Midterm Assessment of the Tsai Administration: 10 Ways to Strengthen Overall Defense

Midterm Assessment of the Tsai Administration: 10 Ways to Strengthen Overall Defense

Midterm Assessment of the Tsai Administration: 10 Ways to Strengthen Overall Defense

Two years after President Tsai Ing-wen’s inauguration, her administration has made progress to strengthen Taiwan’s deterrence and defense against China’s threats of coercion and conflict. At this juncture, the United States and other countries are watching for sustained efforts. Progress depends on strong presidential and military leadership to increase the defense budget, raise readiness for warfighting, address limits to a volunteer force, and modernize the military with asymmetric capabilities. The key question is: what efforts will urgently, coherently strengthen Taiwan’s overall defense?

Different Views on Deterrence

President Tsai, the Ministry of National Defense (MND), and the National Security Council (NSC) of the Republic of China (ROC), commonly called Taiwan, exercise leadership for defense policy. After MND’s publication of Taiwan’s Quadrennial Defense Review (QDR) in March 2017, MND followed up with the National Defense Report (NDR) in December 2017. As announced by the QDR, the Tsai Administration issued the guidance of “Resolute Defense, Multi-domain Deterrence” (防衛固守、重層嚇阻) to Taiwan’s military strategy. Initial critics asked whether there were rhetorical changes with unclear words and misunderstanding of deterrence.

More fundamentally, one main question is whether Taiwan places the strategic elements backward. US strategic thinking emphasizes deterrence ahead of defense, understanding that in case of failure to deter, then the challenge becomes how to defeat the enemy and win the conflict. The summary of the new US National Defense Strategy of 2018 stated succinctly that “should deterrence fail, the Joint Force is prepared to win.” In Taiwan’s case, a US official of the Defense Department stressed, in a coordinated speech of the Trump Administration in October 2017, that Taiwan needs to strengthen a credible, resilient, and cost-effective deterrent.

The longer-term context helps to explain Taiwan’s military strategic thinking. As described by Taiwan’s latest NDR, the strategic guidance has evolved in the following progression:

1949-1969:  Offensive Posture
1969-1979:  Offense and Defense in One
1979-2002:  Defensive Posture
2002-2009:  Effective Deterrence and Resolute Defense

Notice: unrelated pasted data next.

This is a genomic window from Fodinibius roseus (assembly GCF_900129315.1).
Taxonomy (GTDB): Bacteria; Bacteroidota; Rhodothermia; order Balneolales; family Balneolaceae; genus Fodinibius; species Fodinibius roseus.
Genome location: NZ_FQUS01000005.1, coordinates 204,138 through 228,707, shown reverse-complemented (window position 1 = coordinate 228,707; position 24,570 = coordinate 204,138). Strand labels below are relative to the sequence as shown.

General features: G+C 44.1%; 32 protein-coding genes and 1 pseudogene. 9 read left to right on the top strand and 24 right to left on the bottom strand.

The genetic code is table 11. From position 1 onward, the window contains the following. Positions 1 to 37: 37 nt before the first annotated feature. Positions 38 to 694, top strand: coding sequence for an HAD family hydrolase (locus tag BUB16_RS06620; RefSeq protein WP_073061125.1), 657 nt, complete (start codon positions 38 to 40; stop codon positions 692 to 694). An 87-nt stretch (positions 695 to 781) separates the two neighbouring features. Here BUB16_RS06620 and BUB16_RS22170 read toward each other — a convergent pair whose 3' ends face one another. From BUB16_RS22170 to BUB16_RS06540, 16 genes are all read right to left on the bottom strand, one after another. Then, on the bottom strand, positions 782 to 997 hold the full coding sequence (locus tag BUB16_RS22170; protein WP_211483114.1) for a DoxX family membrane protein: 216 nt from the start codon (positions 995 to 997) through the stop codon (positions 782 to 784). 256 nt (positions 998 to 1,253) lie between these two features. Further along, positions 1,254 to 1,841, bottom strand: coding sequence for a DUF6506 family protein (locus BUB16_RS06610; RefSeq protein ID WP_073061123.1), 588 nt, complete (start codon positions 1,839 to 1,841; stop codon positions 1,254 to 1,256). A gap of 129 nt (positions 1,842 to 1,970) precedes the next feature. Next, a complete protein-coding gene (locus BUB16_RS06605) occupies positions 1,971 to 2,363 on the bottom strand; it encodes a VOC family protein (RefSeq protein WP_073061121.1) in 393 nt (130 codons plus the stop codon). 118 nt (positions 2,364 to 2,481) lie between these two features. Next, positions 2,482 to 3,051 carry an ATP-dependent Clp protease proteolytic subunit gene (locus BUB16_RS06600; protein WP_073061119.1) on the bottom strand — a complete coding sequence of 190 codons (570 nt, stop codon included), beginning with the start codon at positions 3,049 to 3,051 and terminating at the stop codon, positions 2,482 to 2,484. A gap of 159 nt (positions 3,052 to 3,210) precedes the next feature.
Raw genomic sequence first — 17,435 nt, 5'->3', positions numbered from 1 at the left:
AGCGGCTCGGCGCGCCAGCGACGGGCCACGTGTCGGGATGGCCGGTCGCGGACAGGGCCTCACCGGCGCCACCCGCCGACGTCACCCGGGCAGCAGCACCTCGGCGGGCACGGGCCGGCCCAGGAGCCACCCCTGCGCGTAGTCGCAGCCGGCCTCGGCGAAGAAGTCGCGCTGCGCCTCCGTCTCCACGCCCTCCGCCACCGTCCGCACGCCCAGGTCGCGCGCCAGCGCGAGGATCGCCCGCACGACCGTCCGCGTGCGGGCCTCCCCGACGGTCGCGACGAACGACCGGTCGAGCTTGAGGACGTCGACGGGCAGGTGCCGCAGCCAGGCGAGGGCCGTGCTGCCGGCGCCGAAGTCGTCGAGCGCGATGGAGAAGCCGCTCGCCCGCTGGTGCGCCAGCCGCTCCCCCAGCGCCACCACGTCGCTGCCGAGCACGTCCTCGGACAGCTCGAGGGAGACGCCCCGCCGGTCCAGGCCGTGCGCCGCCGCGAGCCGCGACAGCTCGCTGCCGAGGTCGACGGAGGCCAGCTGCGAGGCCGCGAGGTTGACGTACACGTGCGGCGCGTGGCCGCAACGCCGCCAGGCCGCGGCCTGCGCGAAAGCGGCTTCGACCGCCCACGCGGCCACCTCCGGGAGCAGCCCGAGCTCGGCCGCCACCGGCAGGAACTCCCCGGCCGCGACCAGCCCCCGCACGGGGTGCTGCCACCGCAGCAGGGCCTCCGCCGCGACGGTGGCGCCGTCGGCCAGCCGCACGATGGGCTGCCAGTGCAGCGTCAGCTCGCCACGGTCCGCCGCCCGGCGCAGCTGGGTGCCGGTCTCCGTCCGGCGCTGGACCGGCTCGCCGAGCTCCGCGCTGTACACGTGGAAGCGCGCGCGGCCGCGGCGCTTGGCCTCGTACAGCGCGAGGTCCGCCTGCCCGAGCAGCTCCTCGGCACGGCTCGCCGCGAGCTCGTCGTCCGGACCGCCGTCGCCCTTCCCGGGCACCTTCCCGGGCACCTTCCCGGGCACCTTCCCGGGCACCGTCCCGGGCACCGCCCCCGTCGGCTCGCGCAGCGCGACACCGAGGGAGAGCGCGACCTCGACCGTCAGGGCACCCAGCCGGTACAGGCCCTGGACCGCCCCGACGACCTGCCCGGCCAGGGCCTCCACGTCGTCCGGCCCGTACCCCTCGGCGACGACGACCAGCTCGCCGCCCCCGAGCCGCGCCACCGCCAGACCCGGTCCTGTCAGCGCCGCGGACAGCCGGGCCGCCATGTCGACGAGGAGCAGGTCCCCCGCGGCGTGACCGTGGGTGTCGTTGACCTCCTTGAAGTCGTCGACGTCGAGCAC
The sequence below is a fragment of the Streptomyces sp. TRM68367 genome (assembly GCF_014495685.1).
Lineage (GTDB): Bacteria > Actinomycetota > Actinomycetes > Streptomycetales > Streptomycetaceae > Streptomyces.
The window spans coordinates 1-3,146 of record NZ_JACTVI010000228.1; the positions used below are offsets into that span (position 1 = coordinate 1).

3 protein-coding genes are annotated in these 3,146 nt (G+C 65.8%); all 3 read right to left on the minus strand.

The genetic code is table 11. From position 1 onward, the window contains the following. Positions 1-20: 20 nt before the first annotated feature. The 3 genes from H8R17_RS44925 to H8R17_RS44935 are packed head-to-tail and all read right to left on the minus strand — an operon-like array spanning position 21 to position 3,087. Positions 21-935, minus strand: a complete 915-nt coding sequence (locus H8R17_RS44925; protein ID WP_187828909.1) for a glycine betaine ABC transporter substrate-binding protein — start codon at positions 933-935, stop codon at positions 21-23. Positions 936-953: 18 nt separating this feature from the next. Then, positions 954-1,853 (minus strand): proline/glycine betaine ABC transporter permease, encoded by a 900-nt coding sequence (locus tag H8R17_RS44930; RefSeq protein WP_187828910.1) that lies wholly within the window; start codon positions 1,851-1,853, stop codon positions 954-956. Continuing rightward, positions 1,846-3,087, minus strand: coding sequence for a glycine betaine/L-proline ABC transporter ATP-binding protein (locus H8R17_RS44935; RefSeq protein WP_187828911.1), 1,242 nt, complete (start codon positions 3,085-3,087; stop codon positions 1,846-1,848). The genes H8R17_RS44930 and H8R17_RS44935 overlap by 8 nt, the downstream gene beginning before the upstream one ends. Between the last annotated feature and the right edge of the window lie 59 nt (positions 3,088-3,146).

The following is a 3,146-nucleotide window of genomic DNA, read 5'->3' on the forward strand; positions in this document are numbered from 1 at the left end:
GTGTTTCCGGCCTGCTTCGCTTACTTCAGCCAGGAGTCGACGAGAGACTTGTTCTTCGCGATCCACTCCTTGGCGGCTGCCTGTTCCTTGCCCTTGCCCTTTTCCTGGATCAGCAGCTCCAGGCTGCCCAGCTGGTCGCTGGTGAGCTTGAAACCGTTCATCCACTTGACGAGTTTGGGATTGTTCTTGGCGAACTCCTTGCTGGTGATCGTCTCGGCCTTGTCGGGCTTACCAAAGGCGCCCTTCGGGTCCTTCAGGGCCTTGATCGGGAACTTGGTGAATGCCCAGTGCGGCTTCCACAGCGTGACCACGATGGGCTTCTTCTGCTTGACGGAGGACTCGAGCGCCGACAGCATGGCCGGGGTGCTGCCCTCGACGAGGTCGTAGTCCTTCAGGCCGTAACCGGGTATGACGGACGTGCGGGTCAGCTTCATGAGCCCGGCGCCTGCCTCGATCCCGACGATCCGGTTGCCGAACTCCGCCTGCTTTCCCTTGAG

2009-2017:  Resolute Defense for Effective Deterrence
2017-present:  Resolute Defense, Multi-domain Deterrence

First, as seen in this evolution of strategy, Taiwan’s leaders traditionally have ordered an offensive or defensive posture to the mission of the armed forces. In Taiwan’s fundamental perception since 1979, its military strategy has served the island’s homeland defense rather than seek to attack the People’s Republic of China (PRC) to “recover the mainland.”

Second, Taiwan’s military guidance of “Resolute Defense, Multi-domain Deterrence” summarizes the strategic objective of defense with tactics of deterrence that would entail offensive or defensive operations. The NDR declares that Taiwan’s armed forces have used “all-out defensive power and the natural advantages of the Taiwan Strait to build multi-layered defense in depth for operational sustainability and to achieve ‘strategic endurance.'” Also, the armed forces maximize multi-domain deterrence with joint warfighting capabilities. 

Third, through 2017, there was a subtle change in Taiwan’s deterrent concept in the event of China’s invasion or aggression. The QDR stated the guiding principle as “resist the enemy on the other shore, attack the enemy on the sea, destroy the enemy in the littoral area, and annihilate the enemy on the beachhead.” The NDR stated the principle as “preserve warfighting capability, pursue decisive victory in the littoral area, and annihilate the enemy in the beach area.” A question concerns whether Taiwan’s armed forces shifted to place less emphasis on operations, such as those using various missiles, to erode the PRC’s military capabilities by taking the fight as far away from Taiwan as possible. Also, is Taiwan expanding joint and multi-domain operations to counter the PRC in maritime and other traditional domains as well as space and cyberspace?

In addition to differences with the US approach, Taiwan’s concept of deterrence differs from the PRC’s concept of deterrence. PRC deterrence also entails compellence by threatening coercion or use of force to bring Taiwan against its will into “unification” under the PRC’s rule. In 2017, US Defense Department’s Annual Report to Congress on the PRC’s military warned that it “continues to prepare for contingencies in the Taiwan Strait to deter and, if necessary, compel Taiwan to abandon moves toward independence, or to unify Taiwan with the mainland by force, while simultaneously deterring, delaying, or denying any third-party intervention on Taiwan’s behalf.” In other words, as Dean Cheng has written, China’s deterrence is “a form of political activity and psychological warfare, whereby an adversary is constrained in his actions, allowing China to achieve its goals.”

Domestic Defense Industries

The Tsai administration stresses what it calls “self-reliance” in the defense strategy. Taiwan has three priorities: military aviation (particularly, the Advanced Jet Trainer), naval shipbuilding (particularly, the Indigenous Defense Submarine), and information security (particularly, cybersecurity). This emphasis on Taiwan’s indigenous industries seeks greater political and economic support for defense. 

However, Taiwan still requires foreign assistance and technology. Indigenous programs also raise concerns about additional costs, inconsistency with asymmetric advantages, and leakage of technology.